Memories of a Patriot

During WWII, my father, Jeff Corey, spent over two years in the Pacific as a Navy combat photographer on the aircraft carrier USS Yorktown. He was in over thirty major engagements and received multiple citations for his service under fire including one that reads, “(Corey’s) sequence of a kamikaze attempt on the carrier Yorktown, done in the face of grave danger, is one of the great picture sequences of the war.” I have been told by a number of people in Hollywood that his footage is used in almost every movie about the war in the Pacific.

In 1951, a few years after the war ended and in the midst of a thriving acting career in Hollywood, my father was called before the House Un-American Activities Committee (HUAC). During the hearing Republican congressmen grilled him about his private political beliefs but refused to hear anything about his war service, his citations, or risking his life for his country. It was a witch-hunt and HUAC only wanted him to give them the names of more people they could go after. He refused and was instantly blacklisted. He didn’t work in movies again for almost twelve years.

My father refusal to cooperate with HUAC had nothing to do with protecting his political affiliations. He understood what the founding fathers were doing when they put the First Amendment into place. He refused to cooperate with HUAC because he did not believe his government had the right to ask him the question in the first place.

There are many ways to serve your country. My father served his in a war. He also served his country with every ounce of his devotion by standing up to Congress and taking a stand for freedom and democracy.

I thank him for his patriotism. I thank him for his service.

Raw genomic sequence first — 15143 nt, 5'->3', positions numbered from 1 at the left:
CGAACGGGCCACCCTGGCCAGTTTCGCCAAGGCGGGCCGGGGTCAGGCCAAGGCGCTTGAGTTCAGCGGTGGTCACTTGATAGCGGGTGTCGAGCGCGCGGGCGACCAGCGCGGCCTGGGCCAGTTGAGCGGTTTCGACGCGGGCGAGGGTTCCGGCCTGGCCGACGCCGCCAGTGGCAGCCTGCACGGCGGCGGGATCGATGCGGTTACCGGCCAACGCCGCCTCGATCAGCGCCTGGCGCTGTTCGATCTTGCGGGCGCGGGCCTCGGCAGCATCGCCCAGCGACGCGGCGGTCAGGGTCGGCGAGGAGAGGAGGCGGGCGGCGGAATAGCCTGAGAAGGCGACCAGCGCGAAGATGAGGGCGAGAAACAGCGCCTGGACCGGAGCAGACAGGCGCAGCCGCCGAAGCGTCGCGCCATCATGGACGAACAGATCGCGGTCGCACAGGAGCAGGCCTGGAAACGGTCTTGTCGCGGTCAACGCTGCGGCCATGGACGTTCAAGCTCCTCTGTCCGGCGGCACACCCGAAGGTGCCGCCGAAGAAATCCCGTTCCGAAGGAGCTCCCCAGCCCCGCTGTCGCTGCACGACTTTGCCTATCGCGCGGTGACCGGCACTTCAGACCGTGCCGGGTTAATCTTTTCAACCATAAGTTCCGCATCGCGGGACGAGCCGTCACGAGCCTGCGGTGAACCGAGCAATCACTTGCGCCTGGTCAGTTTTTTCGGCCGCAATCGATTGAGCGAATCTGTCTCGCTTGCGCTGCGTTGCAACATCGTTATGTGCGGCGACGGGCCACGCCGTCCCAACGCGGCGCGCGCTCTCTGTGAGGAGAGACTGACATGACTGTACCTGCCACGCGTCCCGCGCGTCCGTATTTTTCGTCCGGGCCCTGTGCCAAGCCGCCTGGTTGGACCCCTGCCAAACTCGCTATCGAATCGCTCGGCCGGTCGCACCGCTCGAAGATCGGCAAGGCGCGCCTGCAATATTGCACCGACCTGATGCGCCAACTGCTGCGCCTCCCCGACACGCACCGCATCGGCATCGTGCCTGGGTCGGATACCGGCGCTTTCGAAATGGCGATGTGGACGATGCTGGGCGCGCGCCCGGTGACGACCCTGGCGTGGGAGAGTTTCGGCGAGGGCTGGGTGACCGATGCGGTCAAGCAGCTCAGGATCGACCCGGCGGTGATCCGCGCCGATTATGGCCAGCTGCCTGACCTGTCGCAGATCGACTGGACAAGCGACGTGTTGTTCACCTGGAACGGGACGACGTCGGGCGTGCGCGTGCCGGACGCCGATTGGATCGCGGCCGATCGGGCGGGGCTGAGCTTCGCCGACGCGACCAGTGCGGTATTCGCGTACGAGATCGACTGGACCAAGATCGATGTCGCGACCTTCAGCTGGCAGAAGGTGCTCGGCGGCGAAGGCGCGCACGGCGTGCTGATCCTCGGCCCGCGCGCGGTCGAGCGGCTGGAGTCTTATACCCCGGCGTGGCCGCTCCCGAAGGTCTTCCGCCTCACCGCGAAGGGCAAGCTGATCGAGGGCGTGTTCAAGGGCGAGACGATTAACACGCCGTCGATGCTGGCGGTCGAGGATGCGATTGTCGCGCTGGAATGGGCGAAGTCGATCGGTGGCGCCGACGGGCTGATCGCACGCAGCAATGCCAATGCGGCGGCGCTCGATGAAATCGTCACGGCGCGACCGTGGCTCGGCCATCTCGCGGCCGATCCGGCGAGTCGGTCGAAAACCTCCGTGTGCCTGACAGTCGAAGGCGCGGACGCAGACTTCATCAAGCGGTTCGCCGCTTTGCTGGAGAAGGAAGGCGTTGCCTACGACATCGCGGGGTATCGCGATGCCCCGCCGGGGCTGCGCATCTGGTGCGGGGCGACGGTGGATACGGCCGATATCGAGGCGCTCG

4 thoughts on “Memories of a Patriot”

  1. Emily – I am a contemporary of your sister Jane at Cheramoya. I wonder whether your dad shot footage of Iwo Jima. They have actual footage at the start of the movie, The Sands of Iwo Jima. A dear friend of mine was a 2nd Lt in the Marines at Iwo Jima and there is footage of the howitzer battery that he commanded in the Iwo Jima movie. His battery had a pin up picture painted on the side of the Howitzer with the name, “Glamor Girl” beneath. It would be a heck of a coincidence if the footage was shot by your dad. My friend was a great guy but about 20 yrs older than me. He used to joke about the Marines, but it wasn’t until his funeral that I came to understand how gritty his time during WWII.

  2. Jonathan, I don’t think dad was at Iwo Jima. Often photographers who were with other units, as well as photo journalists, would use the Yorktown’s photo lab to develop their film so he might have actually seen the raw footage. He took hundreds of photographs. They’re quite remarkable. But not at Iwo Jima.

  3. Emily – Thanks for responding. Over the years, I’ve seen a lot of photography of the war in the Pacific. The quality of the photography is outstanding — the clarity and timeliness — but even more breathtaking is the courage of the photographers who put themselves in the middle of all of the carnage and firepower to take these images. I don’t know if your father ever commented on it, but one would think that someone who experienced the violence and horror of the war in the Pacific up-close would see the threat of the blacklist through a different prism.
    Good luck with your book.

  4. Jeff Corey was also a great actor too he was in beneath the planet of the apes Star Trek and other things thank you for sharing this

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